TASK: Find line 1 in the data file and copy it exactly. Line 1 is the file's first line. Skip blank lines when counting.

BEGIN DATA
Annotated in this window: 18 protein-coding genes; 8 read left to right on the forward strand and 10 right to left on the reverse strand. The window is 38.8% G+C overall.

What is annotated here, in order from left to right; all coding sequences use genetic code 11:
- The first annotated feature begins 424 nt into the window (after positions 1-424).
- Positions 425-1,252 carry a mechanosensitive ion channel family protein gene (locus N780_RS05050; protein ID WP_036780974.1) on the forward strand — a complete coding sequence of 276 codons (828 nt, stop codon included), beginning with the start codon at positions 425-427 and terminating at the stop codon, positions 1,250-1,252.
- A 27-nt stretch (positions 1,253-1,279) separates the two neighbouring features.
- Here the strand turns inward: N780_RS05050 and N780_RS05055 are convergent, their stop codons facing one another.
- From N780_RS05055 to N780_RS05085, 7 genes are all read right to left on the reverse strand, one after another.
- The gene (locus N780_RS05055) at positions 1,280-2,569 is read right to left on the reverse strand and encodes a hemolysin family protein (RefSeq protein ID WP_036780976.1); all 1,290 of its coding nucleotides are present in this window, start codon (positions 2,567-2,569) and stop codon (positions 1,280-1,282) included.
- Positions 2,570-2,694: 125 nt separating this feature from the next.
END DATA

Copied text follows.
Annotated in this window: 18 protein-coding genes; 8 read left to right on the forward strand and 10 right to left on the reverse strand. The window is 38.8% G+C overall.